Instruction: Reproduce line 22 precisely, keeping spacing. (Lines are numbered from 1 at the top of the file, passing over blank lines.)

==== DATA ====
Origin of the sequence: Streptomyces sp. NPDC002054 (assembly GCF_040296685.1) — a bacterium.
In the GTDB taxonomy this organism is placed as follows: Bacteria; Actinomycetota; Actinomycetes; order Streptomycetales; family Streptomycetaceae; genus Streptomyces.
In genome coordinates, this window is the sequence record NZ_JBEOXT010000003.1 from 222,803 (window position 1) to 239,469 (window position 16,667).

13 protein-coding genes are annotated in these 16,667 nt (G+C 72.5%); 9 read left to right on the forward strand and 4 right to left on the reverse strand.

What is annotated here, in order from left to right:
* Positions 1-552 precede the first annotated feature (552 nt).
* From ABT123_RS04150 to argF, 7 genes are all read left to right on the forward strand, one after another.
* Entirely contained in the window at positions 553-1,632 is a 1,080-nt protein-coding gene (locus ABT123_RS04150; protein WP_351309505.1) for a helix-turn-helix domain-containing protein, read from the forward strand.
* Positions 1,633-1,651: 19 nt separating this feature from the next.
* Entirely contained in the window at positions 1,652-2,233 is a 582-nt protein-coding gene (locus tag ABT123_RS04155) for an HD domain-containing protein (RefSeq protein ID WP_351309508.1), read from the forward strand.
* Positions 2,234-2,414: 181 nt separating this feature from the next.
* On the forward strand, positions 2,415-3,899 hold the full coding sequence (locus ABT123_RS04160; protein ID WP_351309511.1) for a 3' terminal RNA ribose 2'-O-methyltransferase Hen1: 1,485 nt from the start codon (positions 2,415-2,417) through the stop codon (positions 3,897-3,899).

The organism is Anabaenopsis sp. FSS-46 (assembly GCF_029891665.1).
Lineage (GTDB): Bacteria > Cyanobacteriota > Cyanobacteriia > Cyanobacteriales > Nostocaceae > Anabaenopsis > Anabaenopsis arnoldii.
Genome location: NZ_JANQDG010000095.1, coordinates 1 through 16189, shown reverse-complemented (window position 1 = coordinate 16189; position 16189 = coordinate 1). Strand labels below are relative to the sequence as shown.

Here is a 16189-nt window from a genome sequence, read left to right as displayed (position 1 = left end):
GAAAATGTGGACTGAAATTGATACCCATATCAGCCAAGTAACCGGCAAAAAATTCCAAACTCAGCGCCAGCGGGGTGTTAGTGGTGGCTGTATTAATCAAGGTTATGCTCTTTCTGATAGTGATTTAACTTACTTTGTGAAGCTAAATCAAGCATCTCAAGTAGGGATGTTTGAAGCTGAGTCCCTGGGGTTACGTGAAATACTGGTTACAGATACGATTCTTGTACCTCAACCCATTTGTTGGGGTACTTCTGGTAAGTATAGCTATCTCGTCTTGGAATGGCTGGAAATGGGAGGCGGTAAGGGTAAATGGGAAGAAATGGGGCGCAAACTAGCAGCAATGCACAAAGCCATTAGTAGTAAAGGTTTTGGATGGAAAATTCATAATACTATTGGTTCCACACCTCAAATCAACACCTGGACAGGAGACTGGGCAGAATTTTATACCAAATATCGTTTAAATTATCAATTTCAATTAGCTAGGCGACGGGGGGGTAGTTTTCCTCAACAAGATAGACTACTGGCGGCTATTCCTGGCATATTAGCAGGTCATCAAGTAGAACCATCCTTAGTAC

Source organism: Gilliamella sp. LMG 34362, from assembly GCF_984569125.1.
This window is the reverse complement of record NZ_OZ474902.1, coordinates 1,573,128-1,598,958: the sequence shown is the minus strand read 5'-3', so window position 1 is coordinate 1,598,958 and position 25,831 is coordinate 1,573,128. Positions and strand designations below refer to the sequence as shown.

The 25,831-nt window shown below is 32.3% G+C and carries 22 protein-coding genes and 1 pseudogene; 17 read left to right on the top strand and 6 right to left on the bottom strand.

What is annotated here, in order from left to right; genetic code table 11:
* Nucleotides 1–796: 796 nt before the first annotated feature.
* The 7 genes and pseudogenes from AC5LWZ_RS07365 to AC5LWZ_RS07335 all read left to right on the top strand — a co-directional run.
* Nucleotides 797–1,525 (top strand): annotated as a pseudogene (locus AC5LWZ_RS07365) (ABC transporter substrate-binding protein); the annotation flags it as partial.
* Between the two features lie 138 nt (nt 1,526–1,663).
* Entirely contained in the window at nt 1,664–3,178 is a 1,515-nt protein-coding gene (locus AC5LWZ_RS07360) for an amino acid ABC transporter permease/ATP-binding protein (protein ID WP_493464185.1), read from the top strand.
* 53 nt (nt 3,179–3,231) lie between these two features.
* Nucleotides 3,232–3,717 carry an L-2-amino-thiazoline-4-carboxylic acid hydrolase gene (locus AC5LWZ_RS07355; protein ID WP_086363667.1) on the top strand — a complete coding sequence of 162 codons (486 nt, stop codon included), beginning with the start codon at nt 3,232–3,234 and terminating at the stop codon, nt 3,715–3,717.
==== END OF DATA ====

* Nucleotides 1–796: 796 nt before the first annotated feature.